This was delightful! Can’t wait to see if my poll guess was correct!
This is great…I wonder if women will lead more to asshole(s) and men towards Fuck (you)(me)…
And…this is the first/best explination on how/why swearing is a good thing to do! In addition, there are some experiences impossible to truely describe/express without using these words.
I think it refers to testicles. A bullock is a castrated Bull. That wasn’t on the list.
Aha! That makes sense. I’ve heard the term before but never really stopped to think what it meant. Like “Balls!”
Long time no see girl! We’ve got to get together again sometime…maybe in April?
‘Cheeks’?! Is that swearing? lol.
Given the amount of swearing and foul mouthedness I practice every waking minute, I should be pain free for the rest of my life.
Shit is the word I’m using at the moment ( a lot) as I seem to be getting more and more clumsy just lately, but I’m tempering that a bit by saying it in German “scheisse!” and in a comedy German voice…
I tend to stick with the usual culprits myself, but my SON…now, he’s a master. He worked in commercial kitchens for years as a line cook and can lift obscenity to Olympic heights of creativity. I’m horrified and delighted at the same time…
Oh, I have bouts of incredible potty mouth. I realize how bad it is when I look up and see startled faces around me. But my mother had the right idea. The only German I heard as a child were German swear words/phrases and to this day, that is the only German I am fluent in. To the delight of my relatives, I’m capable of rattling of a string of swear words with perfect pronunciation. To bad I can’t apply that great tonality to the rest of my attempts to speak German.
I LOVE swearing in other languages! I’ve got a phrase in Spanish that’s killer. 🙂
and it is….?
I never swore until I was a teenager and worked in a show horse barn. The first time you get your foot seriously stepped on by a huge horse that won’t move off it, “Oh Golly” just does not suffice. When my son was 18 months old, he spoke very clearly. One day my husband and I were in the car, son was sitting in his carseat in the back. A driver cut us off and husband had to hit the brakes. Son’s little voice said, “sum da bitch!” Husband, who never swore, glared at me. Yep, that was my fault.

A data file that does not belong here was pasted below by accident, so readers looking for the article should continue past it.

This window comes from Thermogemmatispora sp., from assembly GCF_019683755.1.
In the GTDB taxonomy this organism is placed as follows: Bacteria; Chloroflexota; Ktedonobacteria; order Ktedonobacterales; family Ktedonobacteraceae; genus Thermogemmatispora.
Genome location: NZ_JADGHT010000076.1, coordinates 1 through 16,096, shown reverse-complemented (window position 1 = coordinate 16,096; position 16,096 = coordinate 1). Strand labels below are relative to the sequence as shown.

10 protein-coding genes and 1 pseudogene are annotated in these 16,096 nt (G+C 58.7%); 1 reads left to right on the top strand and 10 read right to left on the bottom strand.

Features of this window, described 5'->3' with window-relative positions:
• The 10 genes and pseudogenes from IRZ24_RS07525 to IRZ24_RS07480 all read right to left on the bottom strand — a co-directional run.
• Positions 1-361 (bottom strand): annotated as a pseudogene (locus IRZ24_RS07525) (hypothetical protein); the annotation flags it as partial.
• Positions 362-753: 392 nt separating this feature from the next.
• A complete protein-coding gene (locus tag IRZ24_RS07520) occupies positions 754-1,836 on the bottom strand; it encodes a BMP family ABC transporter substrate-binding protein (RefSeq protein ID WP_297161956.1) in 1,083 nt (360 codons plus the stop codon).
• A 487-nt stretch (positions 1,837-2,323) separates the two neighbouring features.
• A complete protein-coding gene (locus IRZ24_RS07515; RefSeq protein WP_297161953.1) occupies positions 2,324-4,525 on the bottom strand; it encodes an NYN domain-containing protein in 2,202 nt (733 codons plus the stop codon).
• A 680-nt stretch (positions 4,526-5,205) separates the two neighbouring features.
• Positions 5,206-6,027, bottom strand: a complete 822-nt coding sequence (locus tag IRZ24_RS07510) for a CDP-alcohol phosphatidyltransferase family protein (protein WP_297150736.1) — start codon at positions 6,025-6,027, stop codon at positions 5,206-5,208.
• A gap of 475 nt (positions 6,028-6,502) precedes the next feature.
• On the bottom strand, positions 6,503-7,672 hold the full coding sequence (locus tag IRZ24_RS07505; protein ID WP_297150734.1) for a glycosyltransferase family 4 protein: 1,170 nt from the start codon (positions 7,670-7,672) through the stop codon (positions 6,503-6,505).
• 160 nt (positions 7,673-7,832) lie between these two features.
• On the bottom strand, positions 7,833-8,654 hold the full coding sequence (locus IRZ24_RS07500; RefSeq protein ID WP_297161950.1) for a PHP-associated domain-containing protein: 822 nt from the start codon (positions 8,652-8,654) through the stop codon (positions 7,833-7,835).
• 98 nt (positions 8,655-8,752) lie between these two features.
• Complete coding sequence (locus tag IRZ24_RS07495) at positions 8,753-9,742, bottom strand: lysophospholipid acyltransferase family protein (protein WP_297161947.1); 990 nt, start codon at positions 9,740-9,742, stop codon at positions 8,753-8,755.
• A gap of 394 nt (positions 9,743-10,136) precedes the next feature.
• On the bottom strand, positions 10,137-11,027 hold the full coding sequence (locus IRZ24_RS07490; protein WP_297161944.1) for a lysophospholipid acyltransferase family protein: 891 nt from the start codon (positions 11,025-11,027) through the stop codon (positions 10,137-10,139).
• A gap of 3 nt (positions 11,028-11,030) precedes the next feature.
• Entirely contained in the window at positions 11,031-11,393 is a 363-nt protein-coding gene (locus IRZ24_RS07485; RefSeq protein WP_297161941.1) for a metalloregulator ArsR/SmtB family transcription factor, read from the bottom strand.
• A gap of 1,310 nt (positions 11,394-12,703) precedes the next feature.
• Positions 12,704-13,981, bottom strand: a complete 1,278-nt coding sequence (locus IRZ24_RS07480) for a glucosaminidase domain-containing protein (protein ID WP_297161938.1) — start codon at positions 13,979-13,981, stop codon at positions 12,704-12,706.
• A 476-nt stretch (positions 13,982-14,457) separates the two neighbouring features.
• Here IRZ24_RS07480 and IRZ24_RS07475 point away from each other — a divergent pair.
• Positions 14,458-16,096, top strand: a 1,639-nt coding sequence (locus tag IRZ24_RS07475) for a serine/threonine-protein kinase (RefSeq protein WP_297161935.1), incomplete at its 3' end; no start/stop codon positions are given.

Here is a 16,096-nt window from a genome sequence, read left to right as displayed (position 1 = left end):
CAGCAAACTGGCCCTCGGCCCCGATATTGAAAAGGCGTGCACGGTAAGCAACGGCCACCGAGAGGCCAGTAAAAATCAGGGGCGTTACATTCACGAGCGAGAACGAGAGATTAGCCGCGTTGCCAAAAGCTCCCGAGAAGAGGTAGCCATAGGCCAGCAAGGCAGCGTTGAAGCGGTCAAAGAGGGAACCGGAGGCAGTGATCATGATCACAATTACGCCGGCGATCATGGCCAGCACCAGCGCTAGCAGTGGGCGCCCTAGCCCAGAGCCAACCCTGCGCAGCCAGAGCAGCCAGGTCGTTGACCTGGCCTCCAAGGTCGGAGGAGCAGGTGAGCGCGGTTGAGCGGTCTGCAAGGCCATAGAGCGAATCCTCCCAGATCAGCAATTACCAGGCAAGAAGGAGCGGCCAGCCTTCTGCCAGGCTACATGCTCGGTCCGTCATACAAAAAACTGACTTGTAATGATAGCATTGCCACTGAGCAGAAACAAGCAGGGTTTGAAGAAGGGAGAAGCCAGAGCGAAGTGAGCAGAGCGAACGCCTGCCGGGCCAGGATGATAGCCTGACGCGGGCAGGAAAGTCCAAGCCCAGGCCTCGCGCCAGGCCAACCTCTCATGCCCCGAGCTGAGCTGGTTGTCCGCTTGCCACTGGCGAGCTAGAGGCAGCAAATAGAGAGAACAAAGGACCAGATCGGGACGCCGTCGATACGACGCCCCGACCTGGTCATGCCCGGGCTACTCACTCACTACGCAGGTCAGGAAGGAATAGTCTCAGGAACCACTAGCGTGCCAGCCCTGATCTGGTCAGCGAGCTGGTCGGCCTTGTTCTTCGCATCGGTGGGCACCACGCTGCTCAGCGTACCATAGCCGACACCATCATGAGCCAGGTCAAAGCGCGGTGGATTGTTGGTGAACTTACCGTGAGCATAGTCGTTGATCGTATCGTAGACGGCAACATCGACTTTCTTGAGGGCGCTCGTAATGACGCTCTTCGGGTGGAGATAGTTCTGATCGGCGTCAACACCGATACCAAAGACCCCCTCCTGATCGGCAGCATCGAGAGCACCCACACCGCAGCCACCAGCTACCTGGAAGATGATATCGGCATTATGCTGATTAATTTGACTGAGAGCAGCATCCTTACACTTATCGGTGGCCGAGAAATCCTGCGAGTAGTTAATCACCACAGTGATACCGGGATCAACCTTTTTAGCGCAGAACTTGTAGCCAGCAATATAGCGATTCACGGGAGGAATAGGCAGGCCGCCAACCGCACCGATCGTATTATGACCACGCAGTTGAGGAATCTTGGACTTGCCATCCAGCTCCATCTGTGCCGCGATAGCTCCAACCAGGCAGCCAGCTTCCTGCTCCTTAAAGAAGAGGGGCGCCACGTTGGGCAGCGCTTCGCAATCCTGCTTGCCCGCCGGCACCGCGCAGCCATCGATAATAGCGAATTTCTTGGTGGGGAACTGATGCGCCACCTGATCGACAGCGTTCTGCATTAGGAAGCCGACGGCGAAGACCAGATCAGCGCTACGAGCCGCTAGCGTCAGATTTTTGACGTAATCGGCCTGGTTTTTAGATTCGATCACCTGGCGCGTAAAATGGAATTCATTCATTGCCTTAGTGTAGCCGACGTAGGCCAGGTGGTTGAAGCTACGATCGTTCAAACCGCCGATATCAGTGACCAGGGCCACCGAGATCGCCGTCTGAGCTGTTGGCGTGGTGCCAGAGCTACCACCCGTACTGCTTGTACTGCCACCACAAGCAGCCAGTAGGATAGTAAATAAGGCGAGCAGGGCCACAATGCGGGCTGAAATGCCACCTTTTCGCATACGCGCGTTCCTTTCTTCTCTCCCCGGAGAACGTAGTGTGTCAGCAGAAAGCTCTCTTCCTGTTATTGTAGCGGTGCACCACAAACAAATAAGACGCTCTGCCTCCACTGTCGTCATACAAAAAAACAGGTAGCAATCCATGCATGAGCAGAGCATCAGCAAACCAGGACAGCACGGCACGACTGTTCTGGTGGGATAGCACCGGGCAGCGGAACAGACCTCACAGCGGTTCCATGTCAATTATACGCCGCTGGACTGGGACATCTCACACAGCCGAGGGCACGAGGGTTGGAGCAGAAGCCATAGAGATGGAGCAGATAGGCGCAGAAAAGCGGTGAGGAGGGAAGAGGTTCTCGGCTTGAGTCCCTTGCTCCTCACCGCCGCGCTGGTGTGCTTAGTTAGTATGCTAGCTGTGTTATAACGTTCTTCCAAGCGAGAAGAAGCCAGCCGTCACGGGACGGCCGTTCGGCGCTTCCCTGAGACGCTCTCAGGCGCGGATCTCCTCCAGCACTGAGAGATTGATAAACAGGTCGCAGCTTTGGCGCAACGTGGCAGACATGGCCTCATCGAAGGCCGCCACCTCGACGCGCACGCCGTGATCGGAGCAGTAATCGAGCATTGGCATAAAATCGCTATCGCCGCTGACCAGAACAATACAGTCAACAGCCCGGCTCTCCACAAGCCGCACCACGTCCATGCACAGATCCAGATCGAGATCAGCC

Children!! Oh those little echoes we hear coming out of them. Aiyiyi. When my daughter was first starting to talk, the letter “f” was one of the easiest for her to pronounce, so every word that ended in “uck” sounded obscene coming out of her pure, innocent little mouth. Her brother, who was three years older and at least ten years more mischievous, used to take an unholy delight in pointing out trucks and ducks to her, asking, “What’s that little sister? What’s that?” Their father and I nipped it in the bud of course but had to chuckle when the kids were out of hearing.
I LOVE “sum da bitch!” It sounds so much like a crotchety, curmudgeonly old immigrant I used to know and love.
I always feel guiltly when I swear– my upbringing– I often say “Freak it!” instead of F—- it–Or I’ll say “God bless America” when I really mean “GD it”–feeling somewhat better about that. When I was 10 my dad, a geologist, was showing us a beautiful shiny rock with lots of “fool’s gold” in it and I said in awe “God!”– he, usuallly mild tempered, said angrily, “don’t ever say that again”. I heard him swear once, when he got the 4-wheel jeep stuck in a rut, and he said “Damn it!” Then he apologized– I usually swear when I stub my toe, or drop the keys, or in some way am extremely frustrated, usually due to my own ineptitude—but never noticed if it makes me feel physicallly better. Something to ponder….
Interesting! I wonder what makes it work in some cases and not in others? Hmmmm…